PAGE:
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Spread of Zika virus brings new risks to U.S. carriers, insureds


August 15, 2016   by Canadian Underwriter


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Health insurers in the United States are advised to be vigilant in developing pandemic preparedness plans to respond to the new health risks associated with the Zika virus, notes a special report issued Friday by A.M. Best.

Macro of mosquito sucking bloodWith arrival of the Zika virus south of the border, A.M. Best states that about two dozen cases have been confirmed in Florida via local mosquito transmission.

As well, almost every other U.S. state has reported cases, notes Spread of Zika Virus Brings New Risks and Uncertainties to Carriers and the Insured.

“The current Florida cases are geographically concentrated in a small region north of Miami,” A.M. Best reports in a statement.

“Insurers with significant Medicare and Medicaid business could be impacted disproportionately because the most severe medical complications from the virus impact pregnant women, newborns and the elderly,” it notes.

“A.M. Best is monitoring insurers with larger concentrations in the southern United States, especially smaller regional insurers,” the company reports.

“The full health impact related to the Zika virus is still being researched,” A.M. Best points out. “Nevertheless, catastrophic cases of newborns with severe birth defects and, in some cases, deaths have occurred.”

A.M. Best notes coverage gaps exist. “Unfortunately, 89% of the population that falls within the coverage gap is located in the southern United States, the prime area for the spread of Zika,” the statement adds.

In late May, the World Bank Group announced it is creating the Pandemic Emergency Financing Facility (PEF), “an innovative, fast-disbursing global financing mechanism designed to protect the world against deadly pandemics, which will create the first-ever insurance market for pandemic risk.”

The PEF – which includes an insurance window that combines funding from the reinsurance markets, with the proceeds of World Bank-issued pandemic (Cat) bonds, as well as a complementary cash window – was built and designed in collaboration with the World Health Organization and the private sector.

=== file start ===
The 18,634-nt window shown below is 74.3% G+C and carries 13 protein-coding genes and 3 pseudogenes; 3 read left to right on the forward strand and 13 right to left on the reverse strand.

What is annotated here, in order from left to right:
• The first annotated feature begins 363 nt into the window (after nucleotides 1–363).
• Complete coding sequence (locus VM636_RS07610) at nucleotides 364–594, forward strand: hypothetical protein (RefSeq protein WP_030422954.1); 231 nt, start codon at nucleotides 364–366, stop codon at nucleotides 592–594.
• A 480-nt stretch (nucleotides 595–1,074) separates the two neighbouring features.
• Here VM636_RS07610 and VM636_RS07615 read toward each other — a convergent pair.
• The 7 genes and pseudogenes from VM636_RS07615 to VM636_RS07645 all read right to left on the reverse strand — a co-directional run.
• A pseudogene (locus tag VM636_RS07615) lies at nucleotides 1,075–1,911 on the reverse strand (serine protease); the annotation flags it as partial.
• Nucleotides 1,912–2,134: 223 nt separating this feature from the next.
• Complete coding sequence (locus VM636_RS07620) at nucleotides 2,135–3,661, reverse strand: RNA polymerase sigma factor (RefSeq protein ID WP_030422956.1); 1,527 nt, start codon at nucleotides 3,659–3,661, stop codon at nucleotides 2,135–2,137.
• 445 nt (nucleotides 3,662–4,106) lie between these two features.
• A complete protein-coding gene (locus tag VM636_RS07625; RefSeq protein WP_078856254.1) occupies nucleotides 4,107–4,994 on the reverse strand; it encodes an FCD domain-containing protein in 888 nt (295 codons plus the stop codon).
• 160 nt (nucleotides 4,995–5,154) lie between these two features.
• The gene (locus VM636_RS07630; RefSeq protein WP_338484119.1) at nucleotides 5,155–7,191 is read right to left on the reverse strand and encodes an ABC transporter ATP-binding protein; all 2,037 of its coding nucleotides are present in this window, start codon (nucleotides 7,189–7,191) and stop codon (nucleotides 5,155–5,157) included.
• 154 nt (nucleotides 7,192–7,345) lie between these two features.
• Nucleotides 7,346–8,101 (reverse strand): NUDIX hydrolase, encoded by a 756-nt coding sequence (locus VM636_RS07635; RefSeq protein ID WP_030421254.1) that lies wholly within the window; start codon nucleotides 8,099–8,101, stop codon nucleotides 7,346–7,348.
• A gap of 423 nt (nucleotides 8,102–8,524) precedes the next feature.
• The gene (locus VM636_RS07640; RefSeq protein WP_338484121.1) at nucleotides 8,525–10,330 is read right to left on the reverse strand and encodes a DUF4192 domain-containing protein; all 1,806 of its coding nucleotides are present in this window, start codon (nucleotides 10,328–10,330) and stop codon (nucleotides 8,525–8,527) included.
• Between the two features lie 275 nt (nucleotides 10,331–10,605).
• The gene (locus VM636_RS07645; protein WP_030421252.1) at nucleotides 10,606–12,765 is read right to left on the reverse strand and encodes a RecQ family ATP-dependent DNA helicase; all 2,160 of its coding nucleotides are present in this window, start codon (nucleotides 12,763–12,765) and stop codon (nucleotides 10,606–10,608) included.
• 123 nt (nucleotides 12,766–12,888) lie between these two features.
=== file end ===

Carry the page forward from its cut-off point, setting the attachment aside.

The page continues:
The insurance window will provide coverage of as much as US$500 million for an initial period of three years for outbreaks of infectious diseases most likely to cause major epidemics.

“Parametric triggers designed with publicly available data will determine when the money would be released, based on the size, severity and spread of the outbreak,” adds the World Bank.

Expected to be operational later in 2016, the facility will “accelerate both global and national responses to future outbreaks with pandemic potential,” notes a statement from the bank.

The World Bank has selected catastrophe risk modelling firm AIR Worldwide, a Verisk Analytics business, to model the new PEF.

“The analytic structure and modelling are the bedrock of risk-transfer programs like the PEF,” Priya Basu, manager of development finance for the World Bank, notes in a statement from AIR Worldwide.

In late July, AIR Worldwide further reported it had expanded its global pandemic model to include outbreaks of six additional diseases.

The model now explicitly accounts for nine pathogens, including bacterial and viral diseases, as well as the previously modelled influenza, coronaviruses (such as those responsible for SARS and MERS), and filoviruses (including Ebola and Marburg).

AIR Worldwide notes that all simulated outbreaks in the model can originate anywhere in the world. As well, the impact to 24,000 municipalities around the world is modelled.

“Emerging infectious diseases pose some of the biggest threats to the life and health of people around the globe,” says Doug Fullam, a senior manager of life and health modelling at AIR Worldwide.

The idea is to “help organizations anticipate the drivers of mortality and morbidity risk to facilitate optimal risk management, risk transfer and risk mitigation decisions to help them better prepare financially and, more important, on a humanitarian level,” Fullam points out.

Large-scale infectious disease pandemics can cause millions of deaths and billions – or even trillions – of dollars in economic and insured losses, he notes.

In May, the World Bank noted that recent economic analysis suggests the annual global cost of moderately severe to severe pandemics is roughly US$570 billion, or 0.7% of global gross domestic product.